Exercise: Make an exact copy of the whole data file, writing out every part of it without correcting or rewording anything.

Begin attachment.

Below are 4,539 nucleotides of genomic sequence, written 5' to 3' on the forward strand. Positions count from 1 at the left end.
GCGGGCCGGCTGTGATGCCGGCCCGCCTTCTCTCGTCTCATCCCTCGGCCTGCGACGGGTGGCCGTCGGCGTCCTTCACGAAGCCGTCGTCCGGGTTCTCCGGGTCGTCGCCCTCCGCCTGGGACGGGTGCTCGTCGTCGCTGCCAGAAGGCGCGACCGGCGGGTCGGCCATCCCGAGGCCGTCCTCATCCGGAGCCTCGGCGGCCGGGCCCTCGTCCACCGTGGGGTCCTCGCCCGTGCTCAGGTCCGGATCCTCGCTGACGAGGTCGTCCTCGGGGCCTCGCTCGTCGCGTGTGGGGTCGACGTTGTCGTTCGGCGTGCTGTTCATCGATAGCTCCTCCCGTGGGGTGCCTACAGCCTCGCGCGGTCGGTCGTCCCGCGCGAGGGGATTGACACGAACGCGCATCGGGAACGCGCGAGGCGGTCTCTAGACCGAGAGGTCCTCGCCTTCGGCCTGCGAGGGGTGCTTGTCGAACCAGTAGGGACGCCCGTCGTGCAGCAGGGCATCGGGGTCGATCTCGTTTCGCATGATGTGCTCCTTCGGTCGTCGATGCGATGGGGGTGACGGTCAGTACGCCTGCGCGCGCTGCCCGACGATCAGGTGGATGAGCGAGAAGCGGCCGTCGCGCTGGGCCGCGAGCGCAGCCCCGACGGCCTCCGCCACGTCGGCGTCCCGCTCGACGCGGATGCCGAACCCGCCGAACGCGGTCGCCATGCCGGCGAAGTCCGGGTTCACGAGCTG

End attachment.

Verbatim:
Below are 4,539 nucleotides of genomic sequence, written 5' to 3' on the forward strand. Positions count from 1 at the left end.
GCGGGCCGGCTGTGATGCCGGCCCGCCTTCTCTCGTCTCATCCCTCGGCCTGCGACGGGTGGCCGTCGGCGTCCTTCACGAAGCCGTCGTCCGGGTTCTCCGGGTCGTCGCCCTCCGCCTGGGACGGGTGCTCGTCGTCGCTGCCAGAAGGCGCGACCGGCGGGTCGGCCATCCCGAGGCCGTCCTCATCCGGAGCCTCGGCGGCCGGGCCCTCGTCCACCGTGGGGTCCTCGCCCGTGCTCAGGTCCGGATCCTCGCTGACGAGGTCGTCCTCGGGGCCTCGCTCGTCGCGTGTGGGGTCGACGTTGTCGTTCGGCGTGCTGTTCATCGATAGCTCCTCCCGTGGGGTGCCTACAGCCTCGCGCGGTCGGTCGTCCCGCGCGAGGGGATTGACACGAACGCGCATCGGGAACGCGCGAGGCGGTCTCTAGACCGAGAGGTCCTCGCCTTCGGCCTGCGAGGGGTGCTTGTCGAACCAGTAGGGACGCCCGTCGTGCAGCAGGGCATCGGGGTCGATCTCGTTTCGCATGATGTGCTCCTTCGGTCGTCGATGCGATGGGGGTGACGGTCAGTACGCCTGCGCGCGCTGCCCGACGATCAGGTGGATGAGCGAGAAGCGGCCGTCGCGCTGGGCCGCGAGCGCAGCCCCGACGGCCTCCGCCACGTCGGCGTCCCGCTCGACGCGGATGCCGAACCCGCCGAACGCGGTCGCCATGCCGGCGAAGTCCGGGTTCACGAGCTG